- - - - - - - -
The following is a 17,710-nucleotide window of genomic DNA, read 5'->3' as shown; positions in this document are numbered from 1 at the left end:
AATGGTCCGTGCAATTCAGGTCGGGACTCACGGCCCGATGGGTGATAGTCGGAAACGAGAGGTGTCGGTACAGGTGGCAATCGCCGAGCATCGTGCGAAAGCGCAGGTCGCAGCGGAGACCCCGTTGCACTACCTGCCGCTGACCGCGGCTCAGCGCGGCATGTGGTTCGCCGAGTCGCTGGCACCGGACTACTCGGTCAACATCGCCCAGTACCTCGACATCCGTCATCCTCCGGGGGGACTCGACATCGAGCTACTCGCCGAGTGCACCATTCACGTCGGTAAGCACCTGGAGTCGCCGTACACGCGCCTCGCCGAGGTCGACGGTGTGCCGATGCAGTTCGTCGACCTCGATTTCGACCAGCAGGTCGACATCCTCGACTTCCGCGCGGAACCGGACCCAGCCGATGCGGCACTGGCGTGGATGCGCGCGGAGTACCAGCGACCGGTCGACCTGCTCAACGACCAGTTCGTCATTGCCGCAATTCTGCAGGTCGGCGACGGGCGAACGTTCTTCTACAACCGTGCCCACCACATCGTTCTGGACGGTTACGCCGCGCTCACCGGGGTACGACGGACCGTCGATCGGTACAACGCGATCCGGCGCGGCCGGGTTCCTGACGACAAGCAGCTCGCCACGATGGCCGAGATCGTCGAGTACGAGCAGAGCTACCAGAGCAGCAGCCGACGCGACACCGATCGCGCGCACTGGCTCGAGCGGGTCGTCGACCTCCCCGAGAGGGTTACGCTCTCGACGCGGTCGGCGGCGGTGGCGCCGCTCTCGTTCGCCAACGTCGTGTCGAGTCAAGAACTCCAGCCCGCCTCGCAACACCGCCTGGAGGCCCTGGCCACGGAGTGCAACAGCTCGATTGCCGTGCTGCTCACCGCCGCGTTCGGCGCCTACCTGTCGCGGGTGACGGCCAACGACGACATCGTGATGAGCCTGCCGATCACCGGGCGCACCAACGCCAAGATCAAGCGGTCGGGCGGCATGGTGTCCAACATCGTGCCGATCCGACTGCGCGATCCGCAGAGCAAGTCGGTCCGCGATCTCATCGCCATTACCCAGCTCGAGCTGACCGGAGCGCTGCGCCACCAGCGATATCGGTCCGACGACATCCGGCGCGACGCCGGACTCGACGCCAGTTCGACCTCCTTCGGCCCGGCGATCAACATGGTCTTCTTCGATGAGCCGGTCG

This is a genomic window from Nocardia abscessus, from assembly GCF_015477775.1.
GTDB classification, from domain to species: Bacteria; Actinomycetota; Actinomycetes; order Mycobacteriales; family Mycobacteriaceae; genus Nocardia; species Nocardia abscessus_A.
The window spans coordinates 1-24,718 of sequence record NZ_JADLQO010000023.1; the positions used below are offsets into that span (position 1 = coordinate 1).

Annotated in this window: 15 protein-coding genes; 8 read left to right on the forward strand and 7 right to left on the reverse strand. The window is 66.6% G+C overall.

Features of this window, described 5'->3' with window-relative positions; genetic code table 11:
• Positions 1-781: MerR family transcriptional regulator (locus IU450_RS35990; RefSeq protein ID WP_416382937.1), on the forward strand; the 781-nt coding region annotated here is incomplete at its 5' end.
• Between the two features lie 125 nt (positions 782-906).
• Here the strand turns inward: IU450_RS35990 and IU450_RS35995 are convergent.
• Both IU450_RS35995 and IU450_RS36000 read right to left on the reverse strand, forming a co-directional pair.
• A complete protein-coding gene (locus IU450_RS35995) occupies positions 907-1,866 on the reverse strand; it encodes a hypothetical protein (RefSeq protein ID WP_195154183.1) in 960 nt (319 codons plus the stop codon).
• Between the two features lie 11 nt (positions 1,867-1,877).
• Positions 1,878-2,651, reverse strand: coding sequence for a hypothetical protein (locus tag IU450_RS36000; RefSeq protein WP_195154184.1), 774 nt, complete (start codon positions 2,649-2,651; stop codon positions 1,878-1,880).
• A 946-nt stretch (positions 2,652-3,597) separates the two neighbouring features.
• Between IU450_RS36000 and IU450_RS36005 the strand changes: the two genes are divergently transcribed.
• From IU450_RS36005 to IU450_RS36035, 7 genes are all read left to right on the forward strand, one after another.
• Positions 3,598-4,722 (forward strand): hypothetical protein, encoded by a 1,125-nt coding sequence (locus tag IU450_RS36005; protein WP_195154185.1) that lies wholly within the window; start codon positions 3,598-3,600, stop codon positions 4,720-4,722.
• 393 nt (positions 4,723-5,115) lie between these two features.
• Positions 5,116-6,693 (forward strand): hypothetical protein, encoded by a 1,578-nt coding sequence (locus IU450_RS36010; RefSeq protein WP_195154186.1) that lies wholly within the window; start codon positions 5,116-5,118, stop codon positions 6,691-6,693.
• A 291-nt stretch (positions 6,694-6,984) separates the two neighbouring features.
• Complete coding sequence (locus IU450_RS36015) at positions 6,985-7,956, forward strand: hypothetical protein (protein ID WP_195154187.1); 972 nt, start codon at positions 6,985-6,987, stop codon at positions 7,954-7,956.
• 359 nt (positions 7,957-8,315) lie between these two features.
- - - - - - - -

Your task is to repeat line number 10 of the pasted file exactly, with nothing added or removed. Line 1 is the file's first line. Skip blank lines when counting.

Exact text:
• Here the strand turns inward: IU450_RS35990 and IU450_RS35995 are convergent.